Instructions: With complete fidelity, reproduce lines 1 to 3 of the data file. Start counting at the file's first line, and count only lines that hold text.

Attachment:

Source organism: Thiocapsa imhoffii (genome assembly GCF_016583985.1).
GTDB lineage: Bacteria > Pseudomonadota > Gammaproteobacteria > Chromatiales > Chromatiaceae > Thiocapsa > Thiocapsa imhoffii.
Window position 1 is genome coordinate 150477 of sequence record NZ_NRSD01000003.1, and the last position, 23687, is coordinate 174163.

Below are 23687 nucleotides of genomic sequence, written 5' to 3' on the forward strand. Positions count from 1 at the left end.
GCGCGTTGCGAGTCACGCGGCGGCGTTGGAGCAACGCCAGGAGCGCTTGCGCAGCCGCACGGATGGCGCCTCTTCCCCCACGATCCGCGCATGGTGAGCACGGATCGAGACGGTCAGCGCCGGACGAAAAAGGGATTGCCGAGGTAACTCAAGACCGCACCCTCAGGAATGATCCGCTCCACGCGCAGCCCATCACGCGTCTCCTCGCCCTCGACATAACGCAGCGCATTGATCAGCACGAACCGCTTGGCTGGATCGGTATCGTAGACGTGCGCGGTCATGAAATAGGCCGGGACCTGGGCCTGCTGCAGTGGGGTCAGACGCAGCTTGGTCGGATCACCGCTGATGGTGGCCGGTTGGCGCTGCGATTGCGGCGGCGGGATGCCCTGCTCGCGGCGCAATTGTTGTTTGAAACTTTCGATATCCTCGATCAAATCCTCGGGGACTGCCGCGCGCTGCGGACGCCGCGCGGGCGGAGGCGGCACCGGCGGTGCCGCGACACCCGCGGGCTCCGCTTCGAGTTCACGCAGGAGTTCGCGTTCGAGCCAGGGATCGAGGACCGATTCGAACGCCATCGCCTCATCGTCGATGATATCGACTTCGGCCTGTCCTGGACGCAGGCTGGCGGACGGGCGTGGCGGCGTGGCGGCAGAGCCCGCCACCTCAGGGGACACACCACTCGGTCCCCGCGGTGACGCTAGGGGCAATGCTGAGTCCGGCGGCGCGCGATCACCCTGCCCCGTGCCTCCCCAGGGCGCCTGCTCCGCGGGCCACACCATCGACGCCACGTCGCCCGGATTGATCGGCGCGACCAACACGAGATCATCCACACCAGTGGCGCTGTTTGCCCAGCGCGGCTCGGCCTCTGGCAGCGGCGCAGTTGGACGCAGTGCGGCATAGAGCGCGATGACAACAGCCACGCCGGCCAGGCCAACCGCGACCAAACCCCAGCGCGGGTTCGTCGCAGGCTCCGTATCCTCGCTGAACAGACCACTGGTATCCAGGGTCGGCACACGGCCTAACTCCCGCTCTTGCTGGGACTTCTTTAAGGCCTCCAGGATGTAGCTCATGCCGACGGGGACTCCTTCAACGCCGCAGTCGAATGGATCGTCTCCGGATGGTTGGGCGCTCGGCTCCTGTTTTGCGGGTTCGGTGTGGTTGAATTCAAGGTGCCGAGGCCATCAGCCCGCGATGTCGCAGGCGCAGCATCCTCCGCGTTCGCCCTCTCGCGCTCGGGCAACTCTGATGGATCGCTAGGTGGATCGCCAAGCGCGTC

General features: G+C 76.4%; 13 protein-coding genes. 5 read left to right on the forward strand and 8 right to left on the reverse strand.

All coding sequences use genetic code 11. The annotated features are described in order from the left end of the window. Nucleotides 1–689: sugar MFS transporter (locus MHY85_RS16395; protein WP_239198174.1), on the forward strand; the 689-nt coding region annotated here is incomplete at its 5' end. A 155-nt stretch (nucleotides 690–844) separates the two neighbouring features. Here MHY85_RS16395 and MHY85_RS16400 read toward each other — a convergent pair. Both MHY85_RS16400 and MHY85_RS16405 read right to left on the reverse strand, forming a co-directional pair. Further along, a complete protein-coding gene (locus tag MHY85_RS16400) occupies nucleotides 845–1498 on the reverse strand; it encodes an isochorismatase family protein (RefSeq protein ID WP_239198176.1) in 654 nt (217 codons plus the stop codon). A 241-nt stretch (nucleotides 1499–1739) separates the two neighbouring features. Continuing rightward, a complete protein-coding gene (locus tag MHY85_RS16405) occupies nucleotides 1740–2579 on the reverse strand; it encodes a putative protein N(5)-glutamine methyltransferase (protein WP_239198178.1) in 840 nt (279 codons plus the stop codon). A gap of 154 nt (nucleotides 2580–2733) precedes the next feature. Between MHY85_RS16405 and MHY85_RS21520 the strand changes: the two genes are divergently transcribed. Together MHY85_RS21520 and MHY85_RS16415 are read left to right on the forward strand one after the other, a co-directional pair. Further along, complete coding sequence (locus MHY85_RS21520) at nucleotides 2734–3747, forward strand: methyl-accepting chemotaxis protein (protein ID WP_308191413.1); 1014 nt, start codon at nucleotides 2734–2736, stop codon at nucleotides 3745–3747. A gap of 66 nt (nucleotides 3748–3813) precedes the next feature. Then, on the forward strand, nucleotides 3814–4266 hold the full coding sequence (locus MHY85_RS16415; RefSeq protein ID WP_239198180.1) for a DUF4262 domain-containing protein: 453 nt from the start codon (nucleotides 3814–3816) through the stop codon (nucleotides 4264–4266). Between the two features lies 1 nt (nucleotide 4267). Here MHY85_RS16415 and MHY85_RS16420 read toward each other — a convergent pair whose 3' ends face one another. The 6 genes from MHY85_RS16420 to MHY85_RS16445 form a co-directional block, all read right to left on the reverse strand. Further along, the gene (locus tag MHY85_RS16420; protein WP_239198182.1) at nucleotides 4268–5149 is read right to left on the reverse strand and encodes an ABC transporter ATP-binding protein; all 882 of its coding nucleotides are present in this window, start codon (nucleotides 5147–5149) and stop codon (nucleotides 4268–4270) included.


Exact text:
Source organism: Thiocapsa imhoffii (genome assembly GCF_016583985.1).
GTDB lineage: Bacteria > Pseudomonadota > Gammaproteobacteria > Chromatiales > Chromatiaceae > Thiocapsa > Thiocapsa imhoffii.
Window position 1 is genome coordinate 150477 of sequence record NZ_NRSD01000003.1, and the last position, 23687, is coordinate 174163.